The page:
c. With respect to higher education, the new budget includes opening of four new universities in Tabuk, Al-Baha, Najran, and girls’ university in Riyadh, a new university hospital (in addition to five university hospitals under construction), completing infrastructure of other universities, building of 56 colleges, and opening of 19 new colleges. Also, the scholarship program in medicine, engineering, computer science, law and accounting will continue next year.
d. In the technical and vocational training sector, the new budget includes 7 new technical colleges, 12 technical and vocational training centers, opening of 5 new technical institutes for girls, and 9 vocational training centers. In addition, the new budget includes appropriation for the national plan for science and technology.
2. Health and Social Affairs:
a. Total expenditure amounts to SR 39.5 billion [$10.5 billion].
b. New capital budget total SR 5.6 billion [$1.5 billion]. New projects include over 380 primary care centers, 13 hospitals with a capacity of 1100 beds, expansion and development of existing health facilities, and furnishing newly completed hospitals. Meanwhile, there are 64 hospitals under construction which will add 9,850 beds.
c. With respect to social services, the new budget includes appropriation to build social centers, social welfare and labor offices. Also, it includes funds to support poverty reduction programs and increase in handicapped allocations.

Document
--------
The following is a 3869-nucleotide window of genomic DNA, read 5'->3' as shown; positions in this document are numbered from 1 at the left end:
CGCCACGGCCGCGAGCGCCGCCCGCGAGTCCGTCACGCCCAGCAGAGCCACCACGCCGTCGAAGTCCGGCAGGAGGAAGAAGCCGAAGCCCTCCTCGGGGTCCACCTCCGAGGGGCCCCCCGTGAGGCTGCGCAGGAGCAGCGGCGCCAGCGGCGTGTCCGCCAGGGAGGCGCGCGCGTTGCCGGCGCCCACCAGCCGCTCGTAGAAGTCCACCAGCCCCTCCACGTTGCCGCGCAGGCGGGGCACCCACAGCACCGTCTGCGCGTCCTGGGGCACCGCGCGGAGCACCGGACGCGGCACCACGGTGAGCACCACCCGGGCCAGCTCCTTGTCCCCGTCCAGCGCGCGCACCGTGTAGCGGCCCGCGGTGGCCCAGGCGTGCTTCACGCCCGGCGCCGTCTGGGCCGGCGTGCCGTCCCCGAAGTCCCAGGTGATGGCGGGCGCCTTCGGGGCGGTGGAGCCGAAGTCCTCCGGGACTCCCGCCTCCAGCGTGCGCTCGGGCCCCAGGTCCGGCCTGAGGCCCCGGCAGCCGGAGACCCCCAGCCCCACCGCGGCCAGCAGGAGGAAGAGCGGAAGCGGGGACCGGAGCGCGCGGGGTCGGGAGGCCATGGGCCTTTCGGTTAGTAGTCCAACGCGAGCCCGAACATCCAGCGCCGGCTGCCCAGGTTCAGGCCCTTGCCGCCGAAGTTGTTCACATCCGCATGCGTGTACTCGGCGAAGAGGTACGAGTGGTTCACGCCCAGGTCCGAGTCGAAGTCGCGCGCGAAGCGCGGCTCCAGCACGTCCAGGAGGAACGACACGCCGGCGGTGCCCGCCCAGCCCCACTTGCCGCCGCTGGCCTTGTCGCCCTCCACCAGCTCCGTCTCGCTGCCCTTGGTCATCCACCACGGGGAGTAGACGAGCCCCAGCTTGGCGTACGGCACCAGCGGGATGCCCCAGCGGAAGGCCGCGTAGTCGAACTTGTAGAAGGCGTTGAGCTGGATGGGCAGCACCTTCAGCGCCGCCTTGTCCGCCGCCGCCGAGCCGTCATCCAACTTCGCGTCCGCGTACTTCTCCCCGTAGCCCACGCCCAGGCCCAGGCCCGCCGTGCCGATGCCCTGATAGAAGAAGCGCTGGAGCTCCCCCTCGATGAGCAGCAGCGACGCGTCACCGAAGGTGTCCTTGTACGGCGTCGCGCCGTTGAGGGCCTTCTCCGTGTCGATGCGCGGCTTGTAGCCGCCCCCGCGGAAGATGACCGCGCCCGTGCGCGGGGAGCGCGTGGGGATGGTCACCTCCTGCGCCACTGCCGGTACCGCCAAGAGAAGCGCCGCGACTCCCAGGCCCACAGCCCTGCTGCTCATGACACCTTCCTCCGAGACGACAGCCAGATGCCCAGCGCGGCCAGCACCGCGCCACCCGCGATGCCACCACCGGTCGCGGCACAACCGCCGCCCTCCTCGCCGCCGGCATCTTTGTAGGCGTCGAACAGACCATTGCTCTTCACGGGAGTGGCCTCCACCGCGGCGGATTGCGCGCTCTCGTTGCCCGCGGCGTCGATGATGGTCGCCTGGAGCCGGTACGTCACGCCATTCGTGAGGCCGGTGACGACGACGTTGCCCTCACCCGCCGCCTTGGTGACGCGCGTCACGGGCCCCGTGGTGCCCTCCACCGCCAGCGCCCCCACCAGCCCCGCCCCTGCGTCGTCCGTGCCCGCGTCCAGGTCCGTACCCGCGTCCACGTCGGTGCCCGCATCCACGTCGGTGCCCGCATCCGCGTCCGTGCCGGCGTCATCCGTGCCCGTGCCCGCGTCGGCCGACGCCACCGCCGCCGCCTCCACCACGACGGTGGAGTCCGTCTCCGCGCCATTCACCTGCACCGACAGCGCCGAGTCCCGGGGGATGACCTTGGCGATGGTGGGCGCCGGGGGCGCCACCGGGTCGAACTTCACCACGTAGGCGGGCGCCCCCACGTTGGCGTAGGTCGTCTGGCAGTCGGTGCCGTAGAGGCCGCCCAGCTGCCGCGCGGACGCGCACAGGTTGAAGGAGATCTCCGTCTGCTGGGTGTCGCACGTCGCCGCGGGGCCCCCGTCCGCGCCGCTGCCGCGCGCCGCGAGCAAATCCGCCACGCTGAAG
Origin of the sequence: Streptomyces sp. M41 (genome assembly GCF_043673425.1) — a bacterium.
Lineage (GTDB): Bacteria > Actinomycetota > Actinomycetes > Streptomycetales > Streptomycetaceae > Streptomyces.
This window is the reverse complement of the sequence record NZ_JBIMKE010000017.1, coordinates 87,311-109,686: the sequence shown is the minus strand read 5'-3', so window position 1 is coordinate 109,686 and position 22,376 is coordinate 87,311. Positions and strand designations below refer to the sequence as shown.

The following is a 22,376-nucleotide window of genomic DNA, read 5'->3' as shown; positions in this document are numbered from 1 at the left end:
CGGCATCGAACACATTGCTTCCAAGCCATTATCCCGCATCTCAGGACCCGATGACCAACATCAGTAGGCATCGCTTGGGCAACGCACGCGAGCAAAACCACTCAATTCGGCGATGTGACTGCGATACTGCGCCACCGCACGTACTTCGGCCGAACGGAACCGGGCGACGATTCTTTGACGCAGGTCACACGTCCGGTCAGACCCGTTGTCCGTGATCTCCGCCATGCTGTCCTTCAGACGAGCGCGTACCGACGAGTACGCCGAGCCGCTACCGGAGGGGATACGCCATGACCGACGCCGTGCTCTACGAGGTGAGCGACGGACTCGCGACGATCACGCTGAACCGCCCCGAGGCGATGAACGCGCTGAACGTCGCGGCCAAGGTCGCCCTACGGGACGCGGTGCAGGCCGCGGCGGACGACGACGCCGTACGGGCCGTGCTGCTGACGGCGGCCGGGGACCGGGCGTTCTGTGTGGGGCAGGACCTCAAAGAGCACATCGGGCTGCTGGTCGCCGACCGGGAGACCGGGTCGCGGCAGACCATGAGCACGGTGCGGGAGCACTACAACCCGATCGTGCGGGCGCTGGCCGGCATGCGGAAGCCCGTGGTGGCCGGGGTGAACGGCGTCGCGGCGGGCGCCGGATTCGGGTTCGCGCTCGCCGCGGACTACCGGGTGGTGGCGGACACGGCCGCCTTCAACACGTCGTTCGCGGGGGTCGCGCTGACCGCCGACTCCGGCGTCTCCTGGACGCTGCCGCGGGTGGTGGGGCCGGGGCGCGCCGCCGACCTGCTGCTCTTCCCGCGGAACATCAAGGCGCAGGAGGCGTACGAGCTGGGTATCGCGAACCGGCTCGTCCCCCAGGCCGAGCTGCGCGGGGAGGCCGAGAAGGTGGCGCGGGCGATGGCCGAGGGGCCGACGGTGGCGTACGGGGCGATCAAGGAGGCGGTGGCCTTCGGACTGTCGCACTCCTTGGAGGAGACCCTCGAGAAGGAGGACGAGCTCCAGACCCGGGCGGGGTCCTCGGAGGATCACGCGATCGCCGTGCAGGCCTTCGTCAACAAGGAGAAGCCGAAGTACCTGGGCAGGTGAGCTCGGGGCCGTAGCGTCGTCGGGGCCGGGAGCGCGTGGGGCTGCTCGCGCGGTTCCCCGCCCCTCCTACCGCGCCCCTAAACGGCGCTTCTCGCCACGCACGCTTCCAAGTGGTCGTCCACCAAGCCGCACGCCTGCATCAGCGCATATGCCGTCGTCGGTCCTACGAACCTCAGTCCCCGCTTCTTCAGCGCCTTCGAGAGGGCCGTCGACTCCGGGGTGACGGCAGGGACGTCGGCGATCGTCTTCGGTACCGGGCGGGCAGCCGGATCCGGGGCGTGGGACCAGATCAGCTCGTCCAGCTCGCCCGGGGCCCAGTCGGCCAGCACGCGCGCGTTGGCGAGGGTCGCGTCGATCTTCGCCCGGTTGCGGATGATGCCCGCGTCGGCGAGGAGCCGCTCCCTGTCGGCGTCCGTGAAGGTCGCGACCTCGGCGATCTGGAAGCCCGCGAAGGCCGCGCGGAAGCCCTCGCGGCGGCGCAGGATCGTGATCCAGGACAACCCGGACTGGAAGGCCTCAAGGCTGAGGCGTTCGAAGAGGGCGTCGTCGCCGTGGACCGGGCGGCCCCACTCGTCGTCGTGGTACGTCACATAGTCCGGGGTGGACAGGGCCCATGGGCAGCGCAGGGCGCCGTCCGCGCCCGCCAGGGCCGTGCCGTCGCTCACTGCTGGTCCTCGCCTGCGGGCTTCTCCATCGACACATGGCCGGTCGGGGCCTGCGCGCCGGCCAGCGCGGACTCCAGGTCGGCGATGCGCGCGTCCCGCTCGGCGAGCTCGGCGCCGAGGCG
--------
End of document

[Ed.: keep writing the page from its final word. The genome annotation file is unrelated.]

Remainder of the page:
3. Municipal Services:
a. Total expenditure amounts to SR 15.5 billion [$4.1 billion].
b. New capital budget total SR 11.1 billion [$2.9 billion]. New projects include intercity roads, intersection and bridges, road lights, and cleaning-related projects.
4. Transportation and Telecommunications:
a. Total expenditure amounts to SR 13.6 billion [$3.6 billion].
b. New capital budget total SR 9.3 billion [$2.5 billion]. New projects include roads totaling 8,000 km to be added to 16,000 km of roads currently under construction, ports, airports, and railroads development, and new postal services.
5. Water, Agriculture, and Infrastructure Sector:
a. Total expenditure amounts to SR 24.8 billion [$6.6 billion].
b. New capital budget total SR 21.7 billion [$5.8 billion]. They include projects for water, sewage, and desalination projects amounting to SR 16.4 billion [$4.4 million]. In addition, the budget includes appropriations for the two industrial cities of Jubail and Yanbu, agricultural projects, and flourmill projects.
5. Specialized Credit Development Institutions and Government Financing Programs: